Volvo's New Plug-In Hybrid SUV Is The Next Step Toward Electrifying Its Lineup

Volvo’s most powerful, fuel-efficient and expensive midsize crossover has just hit the market, offering a glimpse into the Swedish automaker’s long-term plans for electrifying its portfolio.

The 2018 Volvo XC 60 plug-in hybrid generates 400 horsepower, achieves the fuel economy equivalent of 59 mpg combined, and starts at $52,900 before a $5,002 federal tax incentive – numbers that might cause a shopper to favor it over others in the premium segment.

The plug-in hybrid version of Volvo’s bestselling midsize crossover, a powertrain critical to the company’s plans to phase out gasoline engines, can travel 17 miles on electric power before switching over to its gasoline engine. Volvo has pledged that, starting 2019, its new models will be hybrids or all-electric; none will only have a gasoline engine.

 

The next-generation XC60 crossover, which arrived in dealerships in August, also comes in two gasoline engine-only configurations. The turbocharged, 250-horsepower T5 and the turbo- and super-charged, 316-horsepower T6 will comprise the majority of the nameplate’s sales. The T8 twin-engine plug-in electric hybrid will account for about 15% of purchases.

Refining the T8 powertrain, which is already available in Volvo’s redesigned XC 90 SUV large SUV and S90 sedan, is crucial to the automaker’s plans to electrify its forthcoming lineup.  “They’re going to get engineering expertise and customer feedback and apply what they've learned to the next generation,” said Brent Romans, senior automotive editor at Edmunds. “Right now, they’re using it to get a lot of power and decent fuel economy. It’s a halo vehicle; 400 horsepower is a big number for the class.”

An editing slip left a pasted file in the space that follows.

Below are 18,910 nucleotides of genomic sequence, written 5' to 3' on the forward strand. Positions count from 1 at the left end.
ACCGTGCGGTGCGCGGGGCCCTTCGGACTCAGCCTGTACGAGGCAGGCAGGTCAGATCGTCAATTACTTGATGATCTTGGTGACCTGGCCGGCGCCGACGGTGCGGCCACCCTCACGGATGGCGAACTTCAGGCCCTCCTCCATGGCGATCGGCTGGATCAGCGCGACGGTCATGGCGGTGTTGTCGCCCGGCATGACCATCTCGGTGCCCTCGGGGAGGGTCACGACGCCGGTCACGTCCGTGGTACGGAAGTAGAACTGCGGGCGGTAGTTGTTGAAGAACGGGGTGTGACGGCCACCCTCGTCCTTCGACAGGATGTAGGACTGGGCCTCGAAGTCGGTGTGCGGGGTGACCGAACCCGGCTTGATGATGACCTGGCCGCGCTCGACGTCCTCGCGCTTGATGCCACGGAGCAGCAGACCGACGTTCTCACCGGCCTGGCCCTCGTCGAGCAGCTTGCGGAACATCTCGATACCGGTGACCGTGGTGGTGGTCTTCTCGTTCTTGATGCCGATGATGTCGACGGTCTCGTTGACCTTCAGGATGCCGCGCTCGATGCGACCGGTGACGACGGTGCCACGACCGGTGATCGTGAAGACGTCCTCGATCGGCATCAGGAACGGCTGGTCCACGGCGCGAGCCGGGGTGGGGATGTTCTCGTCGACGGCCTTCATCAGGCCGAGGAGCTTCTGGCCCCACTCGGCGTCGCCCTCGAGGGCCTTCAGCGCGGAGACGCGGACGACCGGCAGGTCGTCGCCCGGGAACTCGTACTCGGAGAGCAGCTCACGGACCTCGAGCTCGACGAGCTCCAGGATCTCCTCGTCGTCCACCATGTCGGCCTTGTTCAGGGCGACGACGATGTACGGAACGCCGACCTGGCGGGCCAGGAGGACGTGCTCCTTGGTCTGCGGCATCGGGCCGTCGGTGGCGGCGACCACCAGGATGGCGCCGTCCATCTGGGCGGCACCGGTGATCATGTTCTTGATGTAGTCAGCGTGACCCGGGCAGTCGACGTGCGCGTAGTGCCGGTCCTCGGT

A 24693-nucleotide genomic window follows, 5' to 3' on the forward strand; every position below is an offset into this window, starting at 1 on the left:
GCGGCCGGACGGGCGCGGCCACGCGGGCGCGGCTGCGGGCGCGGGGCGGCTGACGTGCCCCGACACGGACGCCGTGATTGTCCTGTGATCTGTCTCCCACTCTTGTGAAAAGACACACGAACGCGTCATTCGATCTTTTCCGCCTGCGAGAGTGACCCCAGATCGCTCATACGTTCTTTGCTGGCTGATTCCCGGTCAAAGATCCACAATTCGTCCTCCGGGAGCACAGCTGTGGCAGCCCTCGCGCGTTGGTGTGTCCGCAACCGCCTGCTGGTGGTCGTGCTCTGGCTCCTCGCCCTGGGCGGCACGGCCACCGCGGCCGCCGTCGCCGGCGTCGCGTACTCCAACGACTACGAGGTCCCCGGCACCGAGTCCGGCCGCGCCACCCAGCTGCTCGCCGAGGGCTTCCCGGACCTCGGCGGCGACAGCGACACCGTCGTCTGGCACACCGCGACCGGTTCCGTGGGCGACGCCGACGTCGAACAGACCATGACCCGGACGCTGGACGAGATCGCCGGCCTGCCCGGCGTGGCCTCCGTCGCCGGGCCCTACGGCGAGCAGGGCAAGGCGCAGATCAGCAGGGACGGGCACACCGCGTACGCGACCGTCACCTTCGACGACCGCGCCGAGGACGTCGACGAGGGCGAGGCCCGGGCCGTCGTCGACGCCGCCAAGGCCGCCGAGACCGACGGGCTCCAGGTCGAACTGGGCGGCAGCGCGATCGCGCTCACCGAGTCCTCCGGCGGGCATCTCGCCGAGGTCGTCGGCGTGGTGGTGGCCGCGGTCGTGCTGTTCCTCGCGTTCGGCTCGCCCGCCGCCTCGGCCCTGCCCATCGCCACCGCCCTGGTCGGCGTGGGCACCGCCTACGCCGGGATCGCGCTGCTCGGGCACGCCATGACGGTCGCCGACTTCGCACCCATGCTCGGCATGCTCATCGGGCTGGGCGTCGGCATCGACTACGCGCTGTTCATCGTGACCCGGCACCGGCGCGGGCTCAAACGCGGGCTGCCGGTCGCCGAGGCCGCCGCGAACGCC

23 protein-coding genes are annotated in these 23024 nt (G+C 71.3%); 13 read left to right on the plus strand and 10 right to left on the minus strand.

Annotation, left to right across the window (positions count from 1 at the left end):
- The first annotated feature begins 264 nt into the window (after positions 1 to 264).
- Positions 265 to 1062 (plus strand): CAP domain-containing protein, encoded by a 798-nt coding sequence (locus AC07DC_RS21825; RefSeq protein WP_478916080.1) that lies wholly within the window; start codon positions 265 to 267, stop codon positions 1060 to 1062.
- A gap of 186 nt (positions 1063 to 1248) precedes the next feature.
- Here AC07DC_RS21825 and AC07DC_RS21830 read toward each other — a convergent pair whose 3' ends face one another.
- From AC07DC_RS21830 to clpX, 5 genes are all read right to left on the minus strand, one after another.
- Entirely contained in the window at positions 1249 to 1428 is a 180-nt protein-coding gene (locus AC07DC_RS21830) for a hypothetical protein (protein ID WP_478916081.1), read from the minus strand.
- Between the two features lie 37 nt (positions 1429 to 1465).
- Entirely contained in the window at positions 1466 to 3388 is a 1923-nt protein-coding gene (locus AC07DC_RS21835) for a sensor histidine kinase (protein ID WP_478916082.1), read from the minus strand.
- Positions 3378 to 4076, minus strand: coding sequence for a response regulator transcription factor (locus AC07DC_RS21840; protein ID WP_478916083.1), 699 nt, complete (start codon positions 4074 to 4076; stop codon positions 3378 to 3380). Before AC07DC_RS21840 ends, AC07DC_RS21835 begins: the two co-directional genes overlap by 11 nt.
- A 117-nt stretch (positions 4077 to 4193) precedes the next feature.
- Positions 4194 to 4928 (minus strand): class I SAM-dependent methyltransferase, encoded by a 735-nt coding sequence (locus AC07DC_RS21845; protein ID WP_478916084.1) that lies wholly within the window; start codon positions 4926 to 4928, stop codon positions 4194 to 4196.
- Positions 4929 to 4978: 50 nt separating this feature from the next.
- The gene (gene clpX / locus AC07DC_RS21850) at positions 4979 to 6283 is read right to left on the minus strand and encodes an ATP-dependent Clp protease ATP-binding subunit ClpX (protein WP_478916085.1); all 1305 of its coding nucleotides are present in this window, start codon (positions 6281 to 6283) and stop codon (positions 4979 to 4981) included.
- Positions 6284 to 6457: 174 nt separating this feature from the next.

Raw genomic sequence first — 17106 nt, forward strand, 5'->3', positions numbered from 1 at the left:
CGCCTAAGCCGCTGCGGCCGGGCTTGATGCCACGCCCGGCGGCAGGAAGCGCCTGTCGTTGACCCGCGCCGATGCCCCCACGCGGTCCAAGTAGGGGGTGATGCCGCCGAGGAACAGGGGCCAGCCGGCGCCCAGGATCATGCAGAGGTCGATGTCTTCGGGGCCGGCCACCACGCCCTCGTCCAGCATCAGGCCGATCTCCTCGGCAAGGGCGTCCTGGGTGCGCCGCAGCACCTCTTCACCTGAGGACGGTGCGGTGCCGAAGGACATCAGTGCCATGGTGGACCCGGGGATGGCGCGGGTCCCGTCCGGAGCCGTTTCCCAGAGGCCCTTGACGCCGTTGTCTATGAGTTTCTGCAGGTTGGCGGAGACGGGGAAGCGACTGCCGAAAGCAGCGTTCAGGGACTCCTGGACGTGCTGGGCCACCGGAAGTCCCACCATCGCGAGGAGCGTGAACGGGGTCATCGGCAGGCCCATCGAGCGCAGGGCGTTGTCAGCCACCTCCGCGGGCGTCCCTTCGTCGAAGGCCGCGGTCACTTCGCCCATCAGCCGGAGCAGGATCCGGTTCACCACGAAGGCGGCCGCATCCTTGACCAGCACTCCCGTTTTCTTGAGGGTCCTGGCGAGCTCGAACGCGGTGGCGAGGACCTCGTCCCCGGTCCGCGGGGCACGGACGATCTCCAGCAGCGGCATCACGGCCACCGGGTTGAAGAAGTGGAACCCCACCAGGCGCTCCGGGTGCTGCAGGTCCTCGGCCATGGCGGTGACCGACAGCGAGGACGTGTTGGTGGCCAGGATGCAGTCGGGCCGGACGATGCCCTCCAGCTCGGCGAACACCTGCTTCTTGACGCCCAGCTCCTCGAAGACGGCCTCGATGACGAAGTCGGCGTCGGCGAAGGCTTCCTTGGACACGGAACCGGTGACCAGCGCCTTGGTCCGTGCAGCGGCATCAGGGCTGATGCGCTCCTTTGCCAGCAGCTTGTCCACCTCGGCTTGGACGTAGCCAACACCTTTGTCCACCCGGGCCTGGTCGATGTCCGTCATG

Volvo has not released the T8’s official battery range or fuel economy estimates yet, but reporters were invited last week to test the new powertrain in Denver, a city Volvo said represented its target demographic – design-minded, well-educated high earners with active lifestyles and a mindset that reflects with “the Volvo ethos of attainable luxury” – as well as the type of steep, mountainous roads where the all-wheel drive crossover excels.

Volvo plans to launch five all-electric cars between 2019 and 2021. Three will be Volvo nameplates and two will belong to the automaker’s Polestar performance arm.

The electrification program dovetails with another of the automaker’s initiatives: that no driver will be killed or seriously injured in a new Volvo by 2020. To further that goal, Volvo has introduced a cadre of standard features that competitors don’t offer, such as a collision mitigation system that automatically brakes for cyclists and large animals.

“We’re not the brand that looks at what technology is out there and how can we use it,” said Malin Ekholm, vice president of the Volvo Safety Center. “The way we focus on safety is really looking at what accidents are happening out there, understanding what we need to do in order to mitigate and avoid these accidents, and then understand what technology is available.”